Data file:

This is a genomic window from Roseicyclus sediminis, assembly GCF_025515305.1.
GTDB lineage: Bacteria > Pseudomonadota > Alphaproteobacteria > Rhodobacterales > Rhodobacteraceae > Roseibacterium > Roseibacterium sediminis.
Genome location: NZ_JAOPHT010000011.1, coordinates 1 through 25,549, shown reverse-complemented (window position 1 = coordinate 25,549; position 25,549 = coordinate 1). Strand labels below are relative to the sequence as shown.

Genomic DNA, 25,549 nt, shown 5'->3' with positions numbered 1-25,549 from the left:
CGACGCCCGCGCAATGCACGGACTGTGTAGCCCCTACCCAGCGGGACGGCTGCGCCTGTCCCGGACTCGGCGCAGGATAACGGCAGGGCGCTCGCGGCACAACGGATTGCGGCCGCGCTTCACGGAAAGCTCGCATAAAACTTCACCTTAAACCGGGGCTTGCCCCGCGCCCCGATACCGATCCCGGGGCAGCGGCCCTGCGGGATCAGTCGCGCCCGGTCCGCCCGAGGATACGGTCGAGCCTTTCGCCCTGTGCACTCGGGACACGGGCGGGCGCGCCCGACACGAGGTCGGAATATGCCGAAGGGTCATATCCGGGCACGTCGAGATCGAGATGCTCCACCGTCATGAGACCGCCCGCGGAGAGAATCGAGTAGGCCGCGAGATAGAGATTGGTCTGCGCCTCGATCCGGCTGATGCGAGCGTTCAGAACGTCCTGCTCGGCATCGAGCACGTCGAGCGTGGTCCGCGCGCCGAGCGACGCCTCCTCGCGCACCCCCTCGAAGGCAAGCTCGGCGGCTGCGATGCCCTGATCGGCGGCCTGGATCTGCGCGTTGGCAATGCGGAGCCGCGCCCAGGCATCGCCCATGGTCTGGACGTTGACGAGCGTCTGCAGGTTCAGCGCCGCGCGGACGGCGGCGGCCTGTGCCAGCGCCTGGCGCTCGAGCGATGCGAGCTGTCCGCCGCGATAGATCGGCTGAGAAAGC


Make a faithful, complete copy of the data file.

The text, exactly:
This is a genomic window from Roseicyclus sediminis, assembly GCF_025515305.1.
GTDB lineage: Bacteria > Pseudomonadota > Alphaproteobacteria > Rhodobacterales > Rhodobacteraceae > Roseibacterium > Roseibacterium sediminis.
Genome location: NZ_JAOPHT010000011.1, coordinates 1 through 25,549, shown reverse-complemented (window position 1 = coordinate 25,549; position 25,549 = coordinate 1). Strand labels below are relative to the sequence as shown.

Genomic DNA, 25,549 nt, shown 5'->3' with positions numbered 1-25,549 from the left:
CGACGCCCGCGCAATGCACGGACTGTGTAGCCCCTACCCAGCGGGACGGCTGCGCCTGTCCCGGACTCGGCGCAGGATAACGGCAGGGCGCTCGCGGCACAACGGATTGCGGCCGCGCTTCACGGAAAGCTCGCATAAAACTTCACCTTAAACCGGGGCTTGCCCCGCGCCCCGATACCGATCCCGGGGCAGCGGCCCTGCGGGATCAGTCGCGCCCGGTCCGCCCGAGGATACGGTCGAGCCTTTCGCCCTGTGCACTCGGGACACGGGCGGGCGCGCCCGACACGAGGTCGGAATATGCCGAAGGGTCATATCCGGGCACGTCGAGATCGAGATGCTCCACCGTCATGAGACCGCCCGCGGAGAGAATCGAGTAGGCCGCGAGATAGAGATTGGTCTGCGCCTCGATCCGGCTGATGCGAGCGTTCAGAACGTCCTGCTCGGCATCGAGCACGTCGAGCGTGGTCCGCGCGCCGAGCGACGCCTCCTCGCGCACCCCCTCGAAGGCAAGCTCGGCGGCTGCGATGCCCTGATCGGCGGCCTGGATCTGCGCGTTGGCAATGCGGAGCCGCGCCCAGGCATCGCCCATGGTCTGGACGTTGACGAGCGTCTGCAGGTTCAGCGCCGCGCGGACGGCGGCGGCCTGTGCCAGCGCCTGGCGCTCGAGCGATGCGAGCTGTCCGCCGCGATAGATCGGCTGAGAAAGC